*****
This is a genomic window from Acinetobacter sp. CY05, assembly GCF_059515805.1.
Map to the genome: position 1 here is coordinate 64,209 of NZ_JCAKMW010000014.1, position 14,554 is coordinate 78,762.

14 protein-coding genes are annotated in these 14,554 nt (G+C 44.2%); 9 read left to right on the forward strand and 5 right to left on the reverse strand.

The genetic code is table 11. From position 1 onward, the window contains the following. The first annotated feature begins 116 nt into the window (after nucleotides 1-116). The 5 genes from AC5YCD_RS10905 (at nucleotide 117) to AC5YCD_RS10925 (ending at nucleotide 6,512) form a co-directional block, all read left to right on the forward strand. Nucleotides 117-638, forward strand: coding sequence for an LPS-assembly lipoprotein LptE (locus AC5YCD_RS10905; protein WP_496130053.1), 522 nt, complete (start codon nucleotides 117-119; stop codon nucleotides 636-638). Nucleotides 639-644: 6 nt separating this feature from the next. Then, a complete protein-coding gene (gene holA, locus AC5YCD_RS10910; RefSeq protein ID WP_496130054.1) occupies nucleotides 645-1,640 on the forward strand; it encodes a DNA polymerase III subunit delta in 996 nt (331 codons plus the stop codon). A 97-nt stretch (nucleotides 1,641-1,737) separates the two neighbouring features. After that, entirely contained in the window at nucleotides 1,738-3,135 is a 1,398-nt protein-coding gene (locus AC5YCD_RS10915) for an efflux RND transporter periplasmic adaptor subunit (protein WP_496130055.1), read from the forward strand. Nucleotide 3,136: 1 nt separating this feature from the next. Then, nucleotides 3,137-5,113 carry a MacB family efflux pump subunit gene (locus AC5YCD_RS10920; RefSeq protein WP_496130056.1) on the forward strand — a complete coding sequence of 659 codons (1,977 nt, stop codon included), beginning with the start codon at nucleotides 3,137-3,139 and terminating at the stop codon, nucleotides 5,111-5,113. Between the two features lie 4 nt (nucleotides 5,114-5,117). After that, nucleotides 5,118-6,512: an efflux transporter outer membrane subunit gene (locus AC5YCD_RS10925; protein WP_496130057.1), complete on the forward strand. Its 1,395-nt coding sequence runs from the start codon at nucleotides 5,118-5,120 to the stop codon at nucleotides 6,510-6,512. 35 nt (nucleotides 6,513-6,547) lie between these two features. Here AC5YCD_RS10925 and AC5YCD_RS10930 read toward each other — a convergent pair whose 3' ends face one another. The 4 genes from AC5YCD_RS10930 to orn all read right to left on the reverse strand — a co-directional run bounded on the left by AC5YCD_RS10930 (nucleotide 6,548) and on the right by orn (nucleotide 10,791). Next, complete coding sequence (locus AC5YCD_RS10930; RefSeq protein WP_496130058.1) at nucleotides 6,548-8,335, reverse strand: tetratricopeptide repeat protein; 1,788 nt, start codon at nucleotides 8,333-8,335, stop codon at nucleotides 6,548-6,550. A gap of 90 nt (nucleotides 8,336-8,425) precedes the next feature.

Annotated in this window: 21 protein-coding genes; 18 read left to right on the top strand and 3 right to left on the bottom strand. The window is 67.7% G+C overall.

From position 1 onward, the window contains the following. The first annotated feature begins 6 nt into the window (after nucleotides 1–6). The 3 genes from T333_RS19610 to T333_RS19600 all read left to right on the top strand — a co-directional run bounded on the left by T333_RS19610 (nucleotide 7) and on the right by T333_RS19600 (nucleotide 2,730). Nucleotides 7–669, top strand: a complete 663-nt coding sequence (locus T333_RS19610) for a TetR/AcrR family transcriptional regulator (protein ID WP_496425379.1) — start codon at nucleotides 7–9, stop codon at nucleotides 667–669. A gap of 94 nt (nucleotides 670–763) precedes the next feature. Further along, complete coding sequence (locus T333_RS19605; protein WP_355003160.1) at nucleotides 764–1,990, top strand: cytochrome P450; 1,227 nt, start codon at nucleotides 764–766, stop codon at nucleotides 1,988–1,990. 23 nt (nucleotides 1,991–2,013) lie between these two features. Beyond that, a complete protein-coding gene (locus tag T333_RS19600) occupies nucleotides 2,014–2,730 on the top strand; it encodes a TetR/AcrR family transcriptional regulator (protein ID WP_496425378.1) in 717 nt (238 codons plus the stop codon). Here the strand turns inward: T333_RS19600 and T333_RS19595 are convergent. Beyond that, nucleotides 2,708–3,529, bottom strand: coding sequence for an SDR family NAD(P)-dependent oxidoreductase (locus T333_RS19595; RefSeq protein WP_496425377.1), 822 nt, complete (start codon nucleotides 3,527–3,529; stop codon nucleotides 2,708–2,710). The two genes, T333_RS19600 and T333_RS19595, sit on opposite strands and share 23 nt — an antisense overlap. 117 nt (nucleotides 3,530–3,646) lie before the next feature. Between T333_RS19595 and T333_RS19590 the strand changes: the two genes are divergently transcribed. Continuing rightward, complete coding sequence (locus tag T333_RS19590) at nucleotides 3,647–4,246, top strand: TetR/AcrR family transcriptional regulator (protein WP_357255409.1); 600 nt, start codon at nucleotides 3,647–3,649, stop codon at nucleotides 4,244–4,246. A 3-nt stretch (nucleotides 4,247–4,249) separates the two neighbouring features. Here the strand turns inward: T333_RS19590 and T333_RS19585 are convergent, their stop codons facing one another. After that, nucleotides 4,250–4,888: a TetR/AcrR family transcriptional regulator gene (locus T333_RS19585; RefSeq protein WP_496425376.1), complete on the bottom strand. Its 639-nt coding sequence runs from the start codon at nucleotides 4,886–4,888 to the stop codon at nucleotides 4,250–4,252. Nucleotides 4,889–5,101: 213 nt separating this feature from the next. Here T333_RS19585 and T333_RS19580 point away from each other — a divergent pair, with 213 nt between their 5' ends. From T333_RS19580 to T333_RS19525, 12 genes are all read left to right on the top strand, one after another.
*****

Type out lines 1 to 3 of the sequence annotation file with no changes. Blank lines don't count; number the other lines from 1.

This is a genomic window from Acinetobacter sp. CY05, assembly GCF_059515805.1.
Map to the genome: position 1 here is coordinate 64,209 of NZ_JCAKMW010000014.1, position 14,554 is coordinate 78,762.

14 protein-coding genes are annotated in these 14,554 nt (G+C 44.2%); 9 read left to right on the forward strand and 5 right to left on the reverse strand.